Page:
Regarding the road section of habitual congestion in the city, Mayor Lee said, “Try to identify the congestion section by time on a single map and establish a comprehensive countermeasure.”
Regarding the current riverbed road, Mayor Lee said, “In the long term, we will dispose of the riverbed road, restore it as a nature-friendly space, and expand the streamside river-bank road instead. We will try to make sure that there is no inconvenience to the citizens by securing alternative means in advance and removing them.”
Regarding the cultural tourism and residential environment sector, Mayor Lee expressed his opinion on the abolition of unnecessary festivals, a complete survey of modern buildings, and the development of tourism on the Bomun-san Mountain.
Mayor Lee said, “We will restructure festivals not related to our city, such as wine festivals, and hold all city festivals in the direction of revitalizing the civil economy. A good example would be the ‘Zero O’clock Festival,’ where several autonomous districts can work together and local small business owners can enjoy economic benefits.”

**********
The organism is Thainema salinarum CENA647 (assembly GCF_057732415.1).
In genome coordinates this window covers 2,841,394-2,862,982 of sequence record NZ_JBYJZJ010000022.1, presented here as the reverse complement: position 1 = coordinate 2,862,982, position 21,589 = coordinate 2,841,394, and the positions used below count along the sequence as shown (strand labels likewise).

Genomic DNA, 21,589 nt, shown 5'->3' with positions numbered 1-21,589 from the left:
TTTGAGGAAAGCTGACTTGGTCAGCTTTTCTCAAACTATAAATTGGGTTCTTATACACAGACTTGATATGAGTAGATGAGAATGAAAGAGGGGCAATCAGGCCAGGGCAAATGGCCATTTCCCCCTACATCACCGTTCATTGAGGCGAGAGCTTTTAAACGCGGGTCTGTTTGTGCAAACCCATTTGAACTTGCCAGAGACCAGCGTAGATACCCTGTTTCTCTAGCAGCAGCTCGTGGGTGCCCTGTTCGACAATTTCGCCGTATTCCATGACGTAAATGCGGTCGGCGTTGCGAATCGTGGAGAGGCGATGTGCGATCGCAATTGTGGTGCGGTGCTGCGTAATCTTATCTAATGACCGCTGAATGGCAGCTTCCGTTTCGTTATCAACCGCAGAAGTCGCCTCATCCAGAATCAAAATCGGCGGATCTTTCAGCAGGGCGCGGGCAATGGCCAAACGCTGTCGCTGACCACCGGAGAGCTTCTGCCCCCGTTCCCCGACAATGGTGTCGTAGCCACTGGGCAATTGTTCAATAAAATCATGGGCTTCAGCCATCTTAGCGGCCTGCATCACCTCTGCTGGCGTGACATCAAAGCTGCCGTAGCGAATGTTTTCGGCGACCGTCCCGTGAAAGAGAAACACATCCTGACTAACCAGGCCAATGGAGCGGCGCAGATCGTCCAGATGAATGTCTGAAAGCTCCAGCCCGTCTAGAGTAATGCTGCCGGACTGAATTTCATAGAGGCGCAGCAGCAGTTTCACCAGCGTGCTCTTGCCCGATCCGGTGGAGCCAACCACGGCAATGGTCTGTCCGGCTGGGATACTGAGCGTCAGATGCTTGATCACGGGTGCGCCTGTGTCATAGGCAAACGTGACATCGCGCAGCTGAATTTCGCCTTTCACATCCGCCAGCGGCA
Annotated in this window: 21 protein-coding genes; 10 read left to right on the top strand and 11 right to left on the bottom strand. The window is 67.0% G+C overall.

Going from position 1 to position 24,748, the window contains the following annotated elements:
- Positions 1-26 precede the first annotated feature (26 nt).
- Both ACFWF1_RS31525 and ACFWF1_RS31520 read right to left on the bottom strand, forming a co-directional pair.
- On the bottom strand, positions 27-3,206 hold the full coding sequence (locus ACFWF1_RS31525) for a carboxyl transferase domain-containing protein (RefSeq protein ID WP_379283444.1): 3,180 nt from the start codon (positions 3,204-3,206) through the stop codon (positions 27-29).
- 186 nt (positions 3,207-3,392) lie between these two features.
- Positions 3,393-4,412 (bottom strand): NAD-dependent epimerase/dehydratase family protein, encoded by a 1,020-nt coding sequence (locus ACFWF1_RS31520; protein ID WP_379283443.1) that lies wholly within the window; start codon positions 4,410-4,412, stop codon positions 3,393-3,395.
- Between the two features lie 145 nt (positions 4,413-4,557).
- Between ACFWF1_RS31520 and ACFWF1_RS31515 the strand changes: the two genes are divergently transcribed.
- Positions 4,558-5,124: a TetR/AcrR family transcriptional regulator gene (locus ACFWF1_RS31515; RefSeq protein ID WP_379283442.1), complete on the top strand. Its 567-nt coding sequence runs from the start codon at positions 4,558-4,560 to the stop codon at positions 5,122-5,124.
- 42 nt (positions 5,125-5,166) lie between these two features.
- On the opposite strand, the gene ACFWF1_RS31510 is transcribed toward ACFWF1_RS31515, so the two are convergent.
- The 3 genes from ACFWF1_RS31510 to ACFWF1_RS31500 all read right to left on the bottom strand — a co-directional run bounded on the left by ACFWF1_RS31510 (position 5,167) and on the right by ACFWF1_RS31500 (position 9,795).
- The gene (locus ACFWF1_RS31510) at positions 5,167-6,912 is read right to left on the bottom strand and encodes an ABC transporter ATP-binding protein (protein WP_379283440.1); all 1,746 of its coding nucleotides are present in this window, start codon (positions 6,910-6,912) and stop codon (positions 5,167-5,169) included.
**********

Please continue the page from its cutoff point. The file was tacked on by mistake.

In addition, Mayor Lee added, “We will try to improve the elements of local culture and tourism by securing historicity through complete investigation of modern buildings, revitalizing tourism around Mt. Bomun, and promoting cluster core city.”
Regarding housing development, Mayor Lee said: “The basis of housing policy is to solve the problem within the currently developed city. Let’s solve the problem by adjusting the floor area ratio and licensing issues on the current land instead of external expansion, and use the remaining land for the future such as industry and job creation.
He also made it clear that the highest priority in organizational management would be to create a public office culture that does a good job.
Mayor Lee said, “We will create an atmosphere and culture where people who work hard are duly treated, excluding personal relationship, localism, academic relationship and personal feelings. I will try to actively take steps to turn your creative ideas into good results.”